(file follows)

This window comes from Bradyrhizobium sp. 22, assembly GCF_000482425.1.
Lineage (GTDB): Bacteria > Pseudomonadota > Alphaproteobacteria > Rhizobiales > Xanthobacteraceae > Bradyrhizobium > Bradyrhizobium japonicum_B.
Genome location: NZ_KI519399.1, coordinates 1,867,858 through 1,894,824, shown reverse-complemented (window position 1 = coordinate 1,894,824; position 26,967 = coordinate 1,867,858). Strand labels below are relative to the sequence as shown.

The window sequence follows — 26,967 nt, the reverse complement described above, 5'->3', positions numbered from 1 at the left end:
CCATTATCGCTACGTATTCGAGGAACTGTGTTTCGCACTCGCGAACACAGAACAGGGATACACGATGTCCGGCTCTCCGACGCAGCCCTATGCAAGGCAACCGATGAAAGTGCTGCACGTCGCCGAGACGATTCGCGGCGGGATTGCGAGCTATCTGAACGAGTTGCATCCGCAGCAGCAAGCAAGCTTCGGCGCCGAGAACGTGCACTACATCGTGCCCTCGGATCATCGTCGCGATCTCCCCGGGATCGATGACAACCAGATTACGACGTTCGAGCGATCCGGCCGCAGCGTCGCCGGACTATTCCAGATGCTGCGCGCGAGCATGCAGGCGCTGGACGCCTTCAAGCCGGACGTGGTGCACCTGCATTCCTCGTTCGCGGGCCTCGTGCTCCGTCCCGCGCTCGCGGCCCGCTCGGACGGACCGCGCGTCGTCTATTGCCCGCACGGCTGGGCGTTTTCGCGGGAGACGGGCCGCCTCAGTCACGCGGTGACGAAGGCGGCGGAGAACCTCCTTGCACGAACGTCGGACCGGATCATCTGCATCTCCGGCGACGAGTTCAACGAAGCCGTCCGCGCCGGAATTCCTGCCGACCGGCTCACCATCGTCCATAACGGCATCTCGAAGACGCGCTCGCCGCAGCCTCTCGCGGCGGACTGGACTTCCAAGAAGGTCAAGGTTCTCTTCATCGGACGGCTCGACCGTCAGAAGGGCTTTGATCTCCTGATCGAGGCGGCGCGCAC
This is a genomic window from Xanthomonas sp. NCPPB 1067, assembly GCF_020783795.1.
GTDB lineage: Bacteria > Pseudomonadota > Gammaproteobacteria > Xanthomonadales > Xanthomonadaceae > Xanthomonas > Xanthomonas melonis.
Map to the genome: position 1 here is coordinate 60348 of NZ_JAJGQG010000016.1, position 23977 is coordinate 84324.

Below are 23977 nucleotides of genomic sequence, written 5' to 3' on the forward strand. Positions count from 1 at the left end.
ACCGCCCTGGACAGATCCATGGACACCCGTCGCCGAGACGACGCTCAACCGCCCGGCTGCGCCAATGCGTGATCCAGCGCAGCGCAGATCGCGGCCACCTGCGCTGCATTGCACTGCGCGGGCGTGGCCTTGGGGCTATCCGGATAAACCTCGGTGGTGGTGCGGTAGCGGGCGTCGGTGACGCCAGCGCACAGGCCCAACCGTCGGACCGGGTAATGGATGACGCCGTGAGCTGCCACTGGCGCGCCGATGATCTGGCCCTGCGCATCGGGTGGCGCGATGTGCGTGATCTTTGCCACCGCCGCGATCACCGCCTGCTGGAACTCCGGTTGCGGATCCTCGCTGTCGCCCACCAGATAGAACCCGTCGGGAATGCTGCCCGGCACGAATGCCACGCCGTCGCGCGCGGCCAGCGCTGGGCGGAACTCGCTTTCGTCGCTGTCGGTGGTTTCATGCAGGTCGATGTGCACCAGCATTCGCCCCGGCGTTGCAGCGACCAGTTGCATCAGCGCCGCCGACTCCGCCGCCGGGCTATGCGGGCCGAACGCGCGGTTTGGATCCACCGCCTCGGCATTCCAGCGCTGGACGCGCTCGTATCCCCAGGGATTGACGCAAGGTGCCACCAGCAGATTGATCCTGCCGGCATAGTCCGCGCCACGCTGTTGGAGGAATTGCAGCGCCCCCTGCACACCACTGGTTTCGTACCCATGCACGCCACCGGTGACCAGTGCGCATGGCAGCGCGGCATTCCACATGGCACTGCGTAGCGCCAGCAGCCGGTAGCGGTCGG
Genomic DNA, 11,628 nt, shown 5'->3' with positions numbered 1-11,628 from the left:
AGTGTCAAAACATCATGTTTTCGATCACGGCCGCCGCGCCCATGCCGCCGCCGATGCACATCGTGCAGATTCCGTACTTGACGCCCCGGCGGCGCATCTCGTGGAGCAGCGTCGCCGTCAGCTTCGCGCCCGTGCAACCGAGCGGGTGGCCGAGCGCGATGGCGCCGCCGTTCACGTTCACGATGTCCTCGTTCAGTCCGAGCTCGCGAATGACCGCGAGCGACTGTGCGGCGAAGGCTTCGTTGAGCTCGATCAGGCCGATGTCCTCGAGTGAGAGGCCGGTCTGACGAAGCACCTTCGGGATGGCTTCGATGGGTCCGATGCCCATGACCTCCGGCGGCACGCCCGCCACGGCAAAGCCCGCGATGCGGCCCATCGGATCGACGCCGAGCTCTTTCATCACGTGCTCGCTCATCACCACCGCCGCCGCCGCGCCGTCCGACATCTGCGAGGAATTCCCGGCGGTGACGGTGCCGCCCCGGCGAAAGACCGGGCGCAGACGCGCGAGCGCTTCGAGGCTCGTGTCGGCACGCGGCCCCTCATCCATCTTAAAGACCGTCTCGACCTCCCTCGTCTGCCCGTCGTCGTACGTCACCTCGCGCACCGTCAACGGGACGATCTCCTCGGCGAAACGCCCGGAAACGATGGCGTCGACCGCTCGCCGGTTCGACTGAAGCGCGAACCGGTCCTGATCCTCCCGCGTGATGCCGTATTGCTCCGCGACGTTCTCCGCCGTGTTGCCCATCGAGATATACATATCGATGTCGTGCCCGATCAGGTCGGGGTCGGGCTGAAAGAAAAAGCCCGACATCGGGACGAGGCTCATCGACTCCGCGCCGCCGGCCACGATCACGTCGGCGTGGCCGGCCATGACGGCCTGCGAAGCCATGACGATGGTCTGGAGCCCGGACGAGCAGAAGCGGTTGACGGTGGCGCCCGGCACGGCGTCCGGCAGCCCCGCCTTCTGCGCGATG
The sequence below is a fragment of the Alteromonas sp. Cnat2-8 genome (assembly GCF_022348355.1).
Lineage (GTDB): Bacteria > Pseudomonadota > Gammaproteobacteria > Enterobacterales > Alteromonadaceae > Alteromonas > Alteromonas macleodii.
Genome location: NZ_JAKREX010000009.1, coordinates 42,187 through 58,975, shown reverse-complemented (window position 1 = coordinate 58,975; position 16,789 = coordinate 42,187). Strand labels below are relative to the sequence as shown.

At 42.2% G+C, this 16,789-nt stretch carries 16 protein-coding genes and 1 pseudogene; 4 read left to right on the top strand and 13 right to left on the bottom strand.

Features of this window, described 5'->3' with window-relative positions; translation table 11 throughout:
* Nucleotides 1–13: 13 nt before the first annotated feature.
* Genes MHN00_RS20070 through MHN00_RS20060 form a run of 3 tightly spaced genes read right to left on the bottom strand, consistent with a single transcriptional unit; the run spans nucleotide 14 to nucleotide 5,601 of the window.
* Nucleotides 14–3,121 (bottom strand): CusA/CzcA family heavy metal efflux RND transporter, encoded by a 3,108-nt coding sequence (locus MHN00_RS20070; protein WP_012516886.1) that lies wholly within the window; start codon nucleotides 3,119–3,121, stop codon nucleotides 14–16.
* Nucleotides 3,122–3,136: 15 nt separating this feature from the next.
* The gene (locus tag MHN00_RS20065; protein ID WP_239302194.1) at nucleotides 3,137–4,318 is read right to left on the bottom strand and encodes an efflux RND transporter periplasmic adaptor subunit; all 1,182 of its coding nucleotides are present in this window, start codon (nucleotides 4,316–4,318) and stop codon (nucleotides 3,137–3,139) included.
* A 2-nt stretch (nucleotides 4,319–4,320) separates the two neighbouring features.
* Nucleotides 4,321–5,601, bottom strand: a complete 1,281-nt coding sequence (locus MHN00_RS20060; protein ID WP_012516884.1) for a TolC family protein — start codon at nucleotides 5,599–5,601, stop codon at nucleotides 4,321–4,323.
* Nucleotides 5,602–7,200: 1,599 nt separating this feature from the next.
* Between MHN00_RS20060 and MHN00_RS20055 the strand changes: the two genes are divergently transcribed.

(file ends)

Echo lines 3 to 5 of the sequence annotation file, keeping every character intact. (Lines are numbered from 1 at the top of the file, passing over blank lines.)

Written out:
Genome location: NZ_KI519399.1, coordinates 1,867,858 through 1,894,824, shown reverse-complemented (window position 1 = coordinate 1,894,824; position 26,967 = coordinate 1,867,858). Strand labels below are relative to the sequence as shown.

The window sequence follows — 26,967 nt, the reverse complement described above, 5'->3', positions numbered from 1 at the left end:
CCATTATCGCTACGTATTCGAGGAACTGTGTTTCGCACTCGCGAACACAGAACAGGGATACACGATGTCCGGCTCTCCGACGCAGCCCTATGCAAGGCAACCGATGAAAGTGCTGCACGTCGCCGAGACGATTCGCGGCGGGATTGCGAGCTATCTGAACGAGTTGCATCCGCAGCAGCAAGCAAGCTTCGGCGCCGAGAACGTGCACTACATCGTGCCCTCGGATCATCGTCGCGATCTCCCCGGGATCGATGACAACCAGATTACGACGTTCGAGCGATCCGGCCGCAGCGTCGCCGGACTATTCCAGATGCTGCGCGCGAGCATGCAGGCGCTGGACGCCTTCAAGCCGGACGTGGTGCACCTGCATTCCTCGTTCGCGGGCCTCGTGCTCCGTCCCGCGCTCGCGGCCCGCTCGGACGGACCGCGCGTCGTCTATTGCCCGCACGGCTGGGCGTTTTCGCGGGAGACGGGCCGCCTCAGTCACGCGGTGACGAAGGCGGCGGAGAACCTCCTTGCACGAACGTCGGACCGGATCATCTGCATCTCCGGCGACGAGTTCAACGAAGCCGTCCGCGCCGGAATTCCTGCCGACCGGCTCACCATCGTCCATAACGGCATCTCGAAGACGCGCTCGCCGCAGCCTCTCGCGGCGGACTGGACTTCCAAGAAGGTCAAGGTTCTCTTCATCGGACGGCTCGACCGTCAGAAGGGCTTTGATCTCCTGATCGAGGCGGCGCGCAC